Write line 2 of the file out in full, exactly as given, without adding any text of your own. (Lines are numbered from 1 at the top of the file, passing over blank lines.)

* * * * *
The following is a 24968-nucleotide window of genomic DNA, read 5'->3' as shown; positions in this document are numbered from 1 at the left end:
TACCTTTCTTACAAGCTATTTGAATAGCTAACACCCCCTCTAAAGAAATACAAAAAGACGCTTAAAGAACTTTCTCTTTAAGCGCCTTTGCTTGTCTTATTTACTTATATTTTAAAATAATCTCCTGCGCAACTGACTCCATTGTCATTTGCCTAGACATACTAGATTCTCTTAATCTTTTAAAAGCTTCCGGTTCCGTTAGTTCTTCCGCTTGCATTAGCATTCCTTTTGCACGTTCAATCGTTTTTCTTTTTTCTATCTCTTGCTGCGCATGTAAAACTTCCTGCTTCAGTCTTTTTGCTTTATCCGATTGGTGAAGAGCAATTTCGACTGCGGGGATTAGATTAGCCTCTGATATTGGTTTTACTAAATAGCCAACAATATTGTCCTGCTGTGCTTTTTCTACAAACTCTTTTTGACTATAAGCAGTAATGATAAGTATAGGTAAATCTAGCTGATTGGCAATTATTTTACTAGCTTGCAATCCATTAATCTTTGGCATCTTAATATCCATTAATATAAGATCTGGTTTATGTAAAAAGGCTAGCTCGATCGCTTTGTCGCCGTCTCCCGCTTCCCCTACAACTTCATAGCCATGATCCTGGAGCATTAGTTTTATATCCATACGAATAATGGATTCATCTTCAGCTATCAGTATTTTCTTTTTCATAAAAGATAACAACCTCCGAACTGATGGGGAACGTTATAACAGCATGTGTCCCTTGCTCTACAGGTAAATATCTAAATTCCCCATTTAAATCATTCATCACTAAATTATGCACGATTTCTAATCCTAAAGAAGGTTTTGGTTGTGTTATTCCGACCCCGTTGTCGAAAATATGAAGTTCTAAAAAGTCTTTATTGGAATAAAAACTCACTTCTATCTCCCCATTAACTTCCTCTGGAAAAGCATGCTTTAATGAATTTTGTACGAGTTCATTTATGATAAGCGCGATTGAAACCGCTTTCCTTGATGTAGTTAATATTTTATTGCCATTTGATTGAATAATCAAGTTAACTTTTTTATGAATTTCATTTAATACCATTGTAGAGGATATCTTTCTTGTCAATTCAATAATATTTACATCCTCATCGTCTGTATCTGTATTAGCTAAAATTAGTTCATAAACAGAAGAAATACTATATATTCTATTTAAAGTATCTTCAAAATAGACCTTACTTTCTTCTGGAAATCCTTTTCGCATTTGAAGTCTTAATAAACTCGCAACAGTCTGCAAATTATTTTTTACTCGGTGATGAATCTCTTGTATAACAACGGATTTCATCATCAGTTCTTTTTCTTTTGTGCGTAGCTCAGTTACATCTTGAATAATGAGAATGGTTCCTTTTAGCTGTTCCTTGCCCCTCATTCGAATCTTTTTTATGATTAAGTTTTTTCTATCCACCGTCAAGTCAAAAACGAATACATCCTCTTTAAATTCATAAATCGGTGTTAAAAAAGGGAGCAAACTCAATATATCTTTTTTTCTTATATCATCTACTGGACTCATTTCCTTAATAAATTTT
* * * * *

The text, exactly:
TACCTTTCTTACAAGCTATTTGAATAGCTAACACCCCCTCTAAAGAAATACAAAAAGACGCTTAAAGAACTTTCTCTTTAAGCGCCTTTGCTTGTCTTATTTACTTATATTTTAAAATAATCTCCTGCGCAACTGACTCCATTGTCATTTGCCTAGACATACTAGATTCTCTTAATCTTTTAAAAGCTTCCGGTTCCGTTAGTTCTTCCGCTTGCATTAGCATTCCTTTTGCACGTTCAATCGTTTTTCTTTTTTCTATCTCTTGCTGCGCATGTAAAACTTCCTGCTTCAGTCTTTTTGCTTTATCCGATTGGTGAAGAGCAATTTCGACTGCGGGGATTAGATTAGCCTCTGATATTGGTTTTACTAAATAGCCAACAATATTGTCCTGCTGTGCTTTTTCTACAAACTCTTTTTGACTATAAGCAGTAATGATAAGTATAGGTAAATCTAGCTGATTGGCAATTATTTTACTAGCTTGCAATCCATTAATCTTTGGCATCTTAATATCCATTAATATAAGATCTGGTTTATGTAAAAAGGCTAGCTCGATCGCTTTGTCGCCGTCTCCCGCTTCCCCTACAACTTCATAGCCATGATCCTGGAGCATTAGTTTTATATCCATACGAATAATGGATTCATCTTCAGCTATCAGTATTTTCTTTTTCATAAAAGATAACAACCTCCGAACTGATGGGGAACGTTATAACAGCATGTGTCCCTTGCTCTACAGGTAAATATCTAAATTCCCCATTTAAATCATTCATCACTAAATTATGCACGATTTCTAATCCTAAAGAAGGTTTTGGTTGTGTTATTCCGACCCCGTTGTCGAAAATATGAAGTTCTAAAAAGTCTTTATTGGAATAAAAACTCACTTCTATCTCCCCATTAACTTCCTCTGGAAAAGCATGCTTTAATGAATTTTGTACGAGTTCATTTATGATAAGCGCGATTGAAACCGCTTTCCTTGATGTAGTTAATATTTTATTGCCATTTGATTGAATAATCAAGTTAACTTTTTTATGAATTTCATTTAATACCATTGTAGAGGATATCTTTCTTGTCAATTCAATAATATTTACATCCTCATCGTCTGTATCTGTATTAGCTAAAATTAGTTCATAAACAGAAGAAATACTATATATTCTATTTAAAGTATCTTCAAAATAGACCTTACTTTCTTCTGGAAATCCTTTTCGCATTTGAAGTCTTAATAAACTCGCAACAGTCTGCAAATTATTTTTTACTCGGTGATGAATCTCTTGTATAACAACGGATTTCATCATCAGTTCTTTTTCTTTTGTGCGTAGCTCAGTTACATCTTGAATAATGAGAATGGTTCCTTTTAGCTGTTCCTTGCCCCTCATTCGAATCTTTTTTATGATTAAGTTTTTTCTATCCACCGTCAAGTCAAAAACGAATACATCCTCTTTAAATTCATAAATCGGTGTTAAAAAAGGGAGCAAACTCAATATATCTTTTTTTCTTATATCATCTACTGGACTCATTTCCTTAATAAATTTT